We as human beings have a need for control. It’s in our biology and it’s part of our survival. Over millennia of human existence we have developed a plethora of techniques, skills and practices that allow us in subtle and brutal ways to control our environment and ourselves. Yet in seeking to control we loose so much. In assuaging our fears, living the same rules, the same ways, we don’t experience the dance that is our potential.
Self that is the beginning of stories in our systems. How self feels and how that’s responded to is the heart, and the art of building the core of how a system operates, succeeds or indeed fails.
I used to think of my body as nothing more than a machine. A series of components that function in predictable and purely mechanical ways to get a job done. To hold me, nourish me and keep me alive. I was floundering around in a body that felt old, with a mind devoid of spark. And then something clicked. ‘What if’? I thought ‘Everything is connected’? It was with a wild leap of faith and not without some imagination that I began developing a picture of myself as a whole physical being. A machine that pulses. But here’s the thing, you and the world we are all in is a system too. And should we treat our world as a mechanistic thing, made up of a series of separate components?
This way of thinking is convenient. It gives us quick fix possibilities; address the faulty component, treat the symptoms and move on. But what if, just like me, everything in this world is connected in minutely, infinitely, unfathomable, impossible ways? All of them beautiful. (By Emma Loftus)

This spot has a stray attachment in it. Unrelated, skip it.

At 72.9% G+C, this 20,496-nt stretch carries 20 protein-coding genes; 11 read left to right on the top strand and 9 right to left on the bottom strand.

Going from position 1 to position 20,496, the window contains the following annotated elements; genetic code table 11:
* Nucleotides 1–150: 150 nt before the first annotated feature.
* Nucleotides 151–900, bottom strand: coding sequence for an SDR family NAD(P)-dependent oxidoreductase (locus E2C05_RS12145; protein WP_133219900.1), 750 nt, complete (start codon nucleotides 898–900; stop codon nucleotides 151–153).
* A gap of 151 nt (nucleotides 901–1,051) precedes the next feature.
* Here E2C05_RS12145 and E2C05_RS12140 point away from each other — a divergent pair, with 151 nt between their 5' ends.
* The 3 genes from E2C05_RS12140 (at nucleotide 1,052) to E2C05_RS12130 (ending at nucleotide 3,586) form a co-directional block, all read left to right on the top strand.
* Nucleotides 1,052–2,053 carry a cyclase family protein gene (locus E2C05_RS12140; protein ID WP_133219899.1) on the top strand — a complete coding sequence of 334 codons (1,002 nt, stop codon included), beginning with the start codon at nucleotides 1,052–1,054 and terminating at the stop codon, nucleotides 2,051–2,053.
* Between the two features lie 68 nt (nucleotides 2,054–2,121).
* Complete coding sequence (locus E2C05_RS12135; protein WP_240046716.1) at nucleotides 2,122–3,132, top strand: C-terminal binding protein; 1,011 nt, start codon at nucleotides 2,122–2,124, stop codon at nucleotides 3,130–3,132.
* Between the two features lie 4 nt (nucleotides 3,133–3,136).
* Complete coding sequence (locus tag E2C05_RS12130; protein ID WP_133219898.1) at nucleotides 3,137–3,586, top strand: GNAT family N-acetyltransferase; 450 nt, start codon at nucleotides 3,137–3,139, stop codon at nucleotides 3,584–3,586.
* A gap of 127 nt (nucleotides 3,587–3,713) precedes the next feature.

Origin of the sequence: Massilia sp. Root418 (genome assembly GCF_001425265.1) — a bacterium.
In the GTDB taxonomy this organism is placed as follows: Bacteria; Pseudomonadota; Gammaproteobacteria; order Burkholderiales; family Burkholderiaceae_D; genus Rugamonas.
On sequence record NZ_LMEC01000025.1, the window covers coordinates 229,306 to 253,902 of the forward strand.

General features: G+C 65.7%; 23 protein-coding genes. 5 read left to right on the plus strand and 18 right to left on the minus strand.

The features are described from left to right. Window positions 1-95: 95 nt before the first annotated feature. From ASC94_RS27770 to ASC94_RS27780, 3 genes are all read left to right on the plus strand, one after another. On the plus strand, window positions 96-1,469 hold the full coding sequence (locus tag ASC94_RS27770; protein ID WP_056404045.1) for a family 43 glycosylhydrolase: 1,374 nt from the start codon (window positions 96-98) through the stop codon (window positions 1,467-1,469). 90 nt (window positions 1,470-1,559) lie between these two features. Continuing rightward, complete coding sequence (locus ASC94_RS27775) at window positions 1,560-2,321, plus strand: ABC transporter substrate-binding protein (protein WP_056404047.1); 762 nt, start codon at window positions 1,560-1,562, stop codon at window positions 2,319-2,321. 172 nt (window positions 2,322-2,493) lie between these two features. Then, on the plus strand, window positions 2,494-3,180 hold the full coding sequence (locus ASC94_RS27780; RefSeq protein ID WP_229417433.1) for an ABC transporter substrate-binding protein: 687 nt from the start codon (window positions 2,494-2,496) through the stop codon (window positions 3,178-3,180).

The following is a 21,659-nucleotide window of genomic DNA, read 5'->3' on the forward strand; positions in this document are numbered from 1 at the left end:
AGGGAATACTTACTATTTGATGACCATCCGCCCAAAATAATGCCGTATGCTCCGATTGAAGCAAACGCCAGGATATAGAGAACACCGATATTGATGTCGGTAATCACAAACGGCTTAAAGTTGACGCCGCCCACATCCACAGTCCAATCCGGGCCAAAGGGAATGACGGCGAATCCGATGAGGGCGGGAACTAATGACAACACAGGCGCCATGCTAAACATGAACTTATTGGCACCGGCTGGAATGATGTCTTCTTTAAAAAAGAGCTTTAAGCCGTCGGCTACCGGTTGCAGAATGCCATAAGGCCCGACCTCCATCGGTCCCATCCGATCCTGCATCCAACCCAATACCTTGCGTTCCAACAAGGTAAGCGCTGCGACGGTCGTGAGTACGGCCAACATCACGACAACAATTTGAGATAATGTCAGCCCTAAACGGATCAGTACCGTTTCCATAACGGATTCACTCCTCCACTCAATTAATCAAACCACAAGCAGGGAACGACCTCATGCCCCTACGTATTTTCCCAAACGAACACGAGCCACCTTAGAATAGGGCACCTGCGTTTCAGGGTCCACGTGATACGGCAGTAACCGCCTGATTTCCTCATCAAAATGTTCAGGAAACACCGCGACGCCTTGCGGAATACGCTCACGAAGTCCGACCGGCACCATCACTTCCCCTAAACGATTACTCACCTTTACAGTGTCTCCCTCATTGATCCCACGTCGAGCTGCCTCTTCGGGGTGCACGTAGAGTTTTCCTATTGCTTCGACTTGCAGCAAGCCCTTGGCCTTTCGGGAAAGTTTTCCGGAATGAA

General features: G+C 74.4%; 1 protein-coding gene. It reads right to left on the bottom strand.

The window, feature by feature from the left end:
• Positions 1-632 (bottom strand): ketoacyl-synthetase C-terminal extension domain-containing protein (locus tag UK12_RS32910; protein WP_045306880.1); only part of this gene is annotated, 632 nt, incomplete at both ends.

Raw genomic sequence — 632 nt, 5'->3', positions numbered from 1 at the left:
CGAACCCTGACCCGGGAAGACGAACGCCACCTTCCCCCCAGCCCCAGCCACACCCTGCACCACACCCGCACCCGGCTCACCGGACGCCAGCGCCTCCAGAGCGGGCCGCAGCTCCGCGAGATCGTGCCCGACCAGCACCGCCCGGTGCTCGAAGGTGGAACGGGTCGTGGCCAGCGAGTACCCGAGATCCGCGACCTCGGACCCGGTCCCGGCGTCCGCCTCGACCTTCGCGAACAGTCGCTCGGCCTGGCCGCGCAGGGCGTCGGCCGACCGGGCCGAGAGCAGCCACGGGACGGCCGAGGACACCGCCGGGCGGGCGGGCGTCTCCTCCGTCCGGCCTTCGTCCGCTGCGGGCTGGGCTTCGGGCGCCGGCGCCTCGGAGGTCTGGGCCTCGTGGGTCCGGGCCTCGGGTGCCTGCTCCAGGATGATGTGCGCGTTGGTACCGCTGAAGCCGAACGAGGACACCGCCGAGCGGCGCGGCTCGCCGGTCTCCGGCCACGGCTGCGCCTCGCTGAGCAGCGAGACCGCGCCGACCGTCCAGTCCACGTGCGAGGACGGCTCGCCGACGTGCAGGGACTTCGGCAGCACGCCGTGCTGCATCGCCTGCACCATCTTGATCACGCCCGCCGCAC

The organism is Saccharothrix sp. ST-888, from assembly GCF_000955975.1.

When we think about operating in systems, doing systems thinking, we seek to find and understand how systems work and how we may work within them. But of course there is another question we need to ask when considering this way of thinking. And that something is why? Why do we need to think in this holistic tangled way in the first place? When for the most, our lives and the organisations, tasks, roles and people within them, function perfectly well in the very lightness of thinking that is simple and linear, A to B thinking. (By Emma Loftus)
It’s a sad fact that autism is still viewed as a disability. A disorder. That mis-wiring that characterises the neurobiological connections (or often lack there of) in the autist’s brain is at best considered a failing. But what if we look at autism differently? The absolute chaos of normal everyday life that drop-kicks those with autism and sensory disorder into meltdown and withdrawal, is in fact a super-power. This is systems thinking at its absolute beautiful edge, where every detail of the world stands out in excruciating, wondrous detail that can’t be ignored. This response to the unfathomable, the ability to absorb obscurity and sense pattern is not rigidity at all. It’s simply gorgeously mind-blowing. (By Emma Loftus.)
A circus is a system of complex, beautiful chaos, but sometimes the chaos becomes messy. It’s easy as someone who cares deeply to want to control the monkeys and control the mess, seeking once more the simplicity of the complex chaos of a perfectly performing circus. (By Emma Loftus.)
In The Peace of Wild Things, Wendell confronts the reader with the universal fears of what may be, what may happen. The fear we have of the unknown. The power of doubt. He reminds us that the cost of being human is an imbalance of heart and soul; humanity confronted with the flaws of civilisation and modernism. But all is not lost.